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My question is about how the Hasbro game Connect4 can be viewed as a SAT problem.

My initial guess is that it would actually be QSAT, and that the 'problem' would be something along the lines of: "Is there a set of black/white turns such that X will happen" where X is some condition on the board.

I guess you could even specify that X has to be reached after a certain number of turns n.

Any ideas on encoding connect4 as a Q/SAT problem or any ideas on interesting questions that can be asked about it are welcome. Thank you muchly!

For reference if necessary: Thesis about Connect4 from AI perspective

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  • $\begingroup$ SAT like the test high school students take? Didn't seem to come up when I took it $\endgroup$
    – ShawnD
    Mar 7 '12 at 23:22
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    $\begingroup$ @ShawnD: en.wikipedia.org/wiki/Boolean_satisfiability_problem $\endgroup$ Mar 7 '12 at 23:33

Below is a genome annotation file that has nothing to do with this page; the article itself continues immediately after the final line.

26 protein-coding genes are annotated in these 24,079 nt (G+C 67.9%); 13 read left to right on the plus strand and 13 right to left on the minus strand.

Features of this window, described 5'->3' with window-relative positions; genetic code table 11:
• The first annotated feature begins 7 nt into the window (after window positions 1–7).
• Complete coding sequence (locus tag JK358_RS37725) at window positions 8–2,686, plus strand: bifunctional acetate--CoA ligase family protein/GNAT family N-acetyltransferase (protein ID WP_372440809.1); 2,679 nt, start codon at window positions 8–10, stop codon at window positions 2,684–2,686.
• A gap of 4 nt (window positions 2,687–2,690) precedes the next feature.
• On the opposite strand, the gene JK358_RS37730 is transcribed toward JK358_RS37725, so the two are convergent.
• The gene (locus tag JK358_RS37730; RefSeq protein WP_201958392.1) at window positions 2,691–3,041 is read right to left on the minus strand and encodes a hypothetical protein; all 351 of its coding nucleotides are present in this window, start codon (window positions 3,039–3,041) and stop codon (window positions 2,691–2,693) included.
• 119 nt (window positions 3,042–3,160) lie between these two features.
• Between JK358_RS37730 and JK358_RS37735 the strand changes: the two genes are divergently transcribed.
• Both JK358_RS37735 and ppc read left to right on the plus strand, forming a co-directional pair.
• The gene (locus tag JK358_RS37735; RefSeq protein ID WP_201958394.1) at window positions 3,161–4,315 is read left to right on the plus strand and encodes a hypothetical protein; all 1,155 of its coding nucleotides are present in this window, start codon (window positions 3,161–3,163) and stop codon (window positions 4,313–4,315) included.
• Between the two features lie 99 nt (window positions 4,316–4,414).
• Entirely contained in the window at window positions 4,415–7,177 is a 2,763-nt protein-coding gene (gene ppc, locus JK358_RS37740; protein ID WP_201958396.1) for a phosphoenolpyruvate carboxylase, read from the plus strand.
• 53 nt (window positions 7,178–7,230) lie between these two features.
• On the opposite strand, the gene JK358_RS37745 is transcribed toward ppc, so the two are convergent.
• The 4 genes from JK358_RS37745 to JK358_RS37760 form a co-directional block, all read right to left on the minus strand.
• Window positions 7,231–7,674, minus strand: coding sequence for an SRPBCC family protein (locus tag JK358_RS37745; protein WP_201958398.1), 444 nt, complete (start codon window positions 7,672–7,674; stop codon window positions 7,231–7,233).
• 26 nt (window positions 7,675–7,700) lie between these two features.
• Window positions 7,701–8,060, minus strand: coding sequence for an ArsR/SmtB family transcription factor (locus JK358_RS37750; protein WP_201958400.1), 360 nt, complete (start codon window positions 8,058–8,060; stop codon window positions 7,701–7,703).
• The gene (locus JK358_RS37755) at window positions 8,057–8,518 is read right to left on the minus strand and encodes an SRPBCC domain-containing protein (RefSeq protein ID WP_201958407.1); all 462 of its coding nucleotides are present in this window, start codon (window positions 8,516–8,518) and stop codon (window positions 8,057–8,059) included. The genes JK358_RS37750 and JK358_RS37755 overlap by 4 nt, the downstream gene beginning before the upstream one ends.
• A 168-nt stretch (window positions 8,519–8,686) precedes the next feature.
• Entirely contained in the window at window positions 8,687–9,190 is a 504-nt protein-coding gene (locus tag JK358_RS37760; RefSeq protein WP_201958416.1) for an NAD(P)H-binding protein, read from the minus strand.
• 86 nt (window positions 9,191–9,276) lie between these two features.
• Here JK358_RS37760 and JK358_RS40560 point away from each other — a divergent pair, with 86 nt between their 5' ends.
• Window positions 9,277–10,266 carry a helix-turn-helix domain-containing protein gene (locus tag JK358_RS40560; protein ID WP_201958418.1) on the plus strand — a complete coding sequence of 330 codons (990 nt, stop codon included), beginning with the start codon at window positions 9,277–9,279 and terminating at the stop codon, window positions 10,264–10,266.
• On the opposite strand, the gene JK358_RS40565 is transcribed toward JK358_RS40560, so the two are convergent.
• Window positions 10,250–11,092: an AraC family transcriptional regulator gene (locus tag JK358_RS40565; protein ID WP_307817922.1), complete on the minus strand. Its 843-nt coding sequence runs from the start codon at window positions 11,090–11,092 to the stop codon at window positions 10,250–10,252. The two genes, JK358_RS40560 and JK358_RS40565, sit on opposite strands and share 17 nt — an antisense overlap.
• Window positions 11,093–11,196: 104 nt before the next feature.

• $\begingroup$ The problem of deciding who's the winner (under optimal play) is an instance of TQBF. $\endgroup$ Mar 8 '12 at 3:29
  • $\begingroup$ @YuvalFilmus That's not QSAT? $\endgroup$
    – NickHalden
    Mar 8 '12 at 4:18
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    $\begingroup$ TQBF = QSAT. $\endgroup$
    – Kyle Jones
    Mar 8 '12 at 7:15
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My initial guess is that it would actually be QSAT, and that the 'problem' would be something along the lines of: "Is there a set of black/white turns such that X will happen" where X is some condition on the board.

Quantifiers aren't needed to encode this game. First, you construct a SAT instance whose satisfying assignments encode the legal board positions after the first move of a Connect 4 game. Then you add clauses and new variables whose satisfying assignments encode legal board positions after a second move given a legal first move. Repeat this process, in effect creating a Matrioshka doll of instances, to cover the number of plies you want to allow the SAT solver to explore. Add clauses to recognize a won game by either side which induce a truth value in a special selector variable that satisfies all clauses and short circuits the search.

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